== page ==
Take the 2-minute tour ×
Stack Overflow is a question and answer site for professional and enthusiast programmers. It's 100% free, no registration required.

I have a table CompanyList in my Oracle database :

CMP_ID INTEGER -- ID of company
CMP_NAME VARCHAR2 -- name of company
USR_ID INTEGER -- Foreign key to the USERS table

i have my Spring 3 MVC app all configured using annotations, my POJOs as well , my DAO objects (CompanyDao) using hibernate to retrieve for exemple a list of companies.

CompanyDao :

    public Set<Company> findAllCompanys() throws DataAccessException {

        return findAllCompanies(-1, -1);

    public Set<Company> findAllCompanies(int startResult, int maxRows) throws DataAccessException {
        Query query = createNamedQuery("findAllCompanies", startResult, maxRows);
        return new LinkedHashSet<Company>(query.getResultList());

And my company domain :

@NamedQueries( {
        @NamedQuery(name = "findAllCompanies", query = "select myCompany from Company myCompany")})
public class Company implements Serializable {

Then I setup spring security, so all my pages require identification.

What is the best way to filter the rows returned by CompanyDao, using the USER ID of the current logged in user session ?

share|improve this question

2 Answers 2

up vote 2 down vote accepted

Short answer: SecurityContextHolder.

Slightly longer answer: If the User entity that is the parent side of the user_id foreign key relationship also implements the UserDetails interface, then the User entity can be used directly in Spring's security context.

You can call the SecurityContextHolder.getContext() method from either your DAO layer or a layer above it...doesn't really matter because the instance returned will be scoped to the thread local of the request.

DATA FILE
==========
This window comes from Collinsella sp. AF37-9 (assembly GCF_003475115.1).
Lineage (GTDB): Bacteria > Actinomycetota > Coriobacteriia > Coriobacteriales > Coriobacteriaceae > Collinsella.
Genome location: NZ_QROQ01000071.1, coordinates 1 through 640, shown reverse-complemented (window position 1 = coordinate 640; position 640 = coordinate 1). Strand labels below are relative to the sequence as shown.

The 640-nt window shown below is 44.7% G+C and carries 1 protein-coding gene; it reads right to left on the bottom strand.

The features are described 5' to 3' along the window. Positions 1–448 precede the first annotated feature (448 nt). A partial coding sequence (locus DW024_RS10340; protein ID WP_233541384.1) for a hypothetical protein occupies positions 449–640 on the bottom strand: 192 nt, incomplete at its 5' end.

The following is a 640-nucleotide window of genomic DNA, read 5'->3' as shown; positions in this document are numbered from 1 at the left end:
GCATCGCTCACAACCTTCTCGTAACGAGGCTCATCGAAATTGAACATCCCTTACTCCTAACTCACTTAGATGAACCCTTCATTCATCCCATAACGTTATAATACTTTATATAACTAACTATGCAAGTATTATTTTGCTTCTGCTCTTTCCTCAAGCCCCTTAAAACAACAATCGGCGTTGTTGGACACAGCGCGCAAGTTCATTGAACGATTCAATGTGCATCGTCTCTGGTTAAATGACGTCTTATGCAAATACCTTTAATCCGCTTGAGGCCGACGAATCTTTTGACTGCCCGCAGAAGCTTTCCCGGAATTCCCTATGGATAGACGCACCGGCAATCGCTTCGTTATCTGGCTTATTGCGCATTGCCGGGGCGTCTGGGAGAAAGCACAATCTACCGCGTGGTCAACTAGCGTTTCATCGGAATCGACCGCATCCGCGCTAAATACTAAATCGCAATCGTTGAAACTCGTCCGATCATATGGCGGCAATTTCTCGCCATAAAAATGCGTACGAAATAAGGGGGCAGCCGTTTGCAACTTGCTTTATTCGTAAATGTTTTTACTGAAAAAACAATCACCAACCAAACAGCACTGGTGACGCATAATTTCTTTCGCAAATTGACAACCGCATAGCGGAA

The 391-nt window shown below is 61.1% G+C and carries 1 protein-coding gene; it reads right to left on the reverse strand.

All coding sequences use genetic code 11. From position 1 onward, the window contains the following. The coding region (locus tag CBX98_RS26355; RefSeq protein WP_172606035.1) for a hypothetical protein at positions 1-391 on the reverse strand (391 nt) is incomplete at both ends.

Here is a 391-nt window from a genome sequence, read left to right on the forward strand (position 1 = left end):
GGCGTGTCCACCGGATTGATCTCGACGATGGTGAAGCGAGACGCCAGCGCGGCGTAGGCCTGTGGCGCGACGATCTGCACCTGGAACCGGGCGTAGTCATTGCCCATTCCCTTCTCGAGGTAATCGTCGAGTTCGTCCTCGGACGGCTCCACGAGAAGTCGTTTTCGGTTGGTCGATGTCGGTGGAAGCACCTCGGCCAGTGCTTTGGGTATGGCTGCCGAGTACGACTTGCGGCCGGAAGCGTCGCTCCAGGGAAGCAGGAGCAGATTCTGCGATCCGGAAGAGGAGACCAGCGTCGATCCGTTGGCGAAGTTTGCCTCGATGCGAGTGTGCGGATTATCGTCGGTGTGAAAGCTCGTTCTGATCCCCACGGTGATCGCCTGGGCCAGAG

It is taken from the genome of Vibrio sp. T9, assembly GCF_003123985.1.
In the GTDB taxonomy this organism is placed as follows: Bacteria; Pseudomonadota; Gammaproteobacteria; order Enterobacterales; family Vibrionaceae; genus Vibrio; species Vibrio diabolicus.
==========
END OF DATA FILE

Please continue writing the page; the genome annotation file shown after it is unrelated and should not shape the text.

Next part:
You can then get the UserDetails from the context instance, cast it to your User entity and pass it as a named parameter to a DAO call.

As a quick followup, I realize that your original question implied that you'd run the named query as it currently exists and then filter out the non-matching companies. You can still use that approach by comparing the users associated with your company with the user from the security context, but in general I wouldn't recommend that approach; ask the database for exactly what you need.

share|improve this answer

Actually, Spring Security 3 can filter returned collections with @PostFilter annotation, see 15.3.1 @Pre and @Post Annotations.

But I think in your case, when Company has many-to-one relation to User, Jeff's suggestion is more appropriate - you should add a condition to the query, i.e. replace findAllCompanies() by findAllCompaniesForUser(), and pass userId extracted from SecurityContextHolder at presentation or service layer as an argument.

share|improve this answer

Your Answer


By posting your answer, you agree to the privacy policy and terms of service.

Not the answer you're looking for? Browse other questions tagged or ask your own question.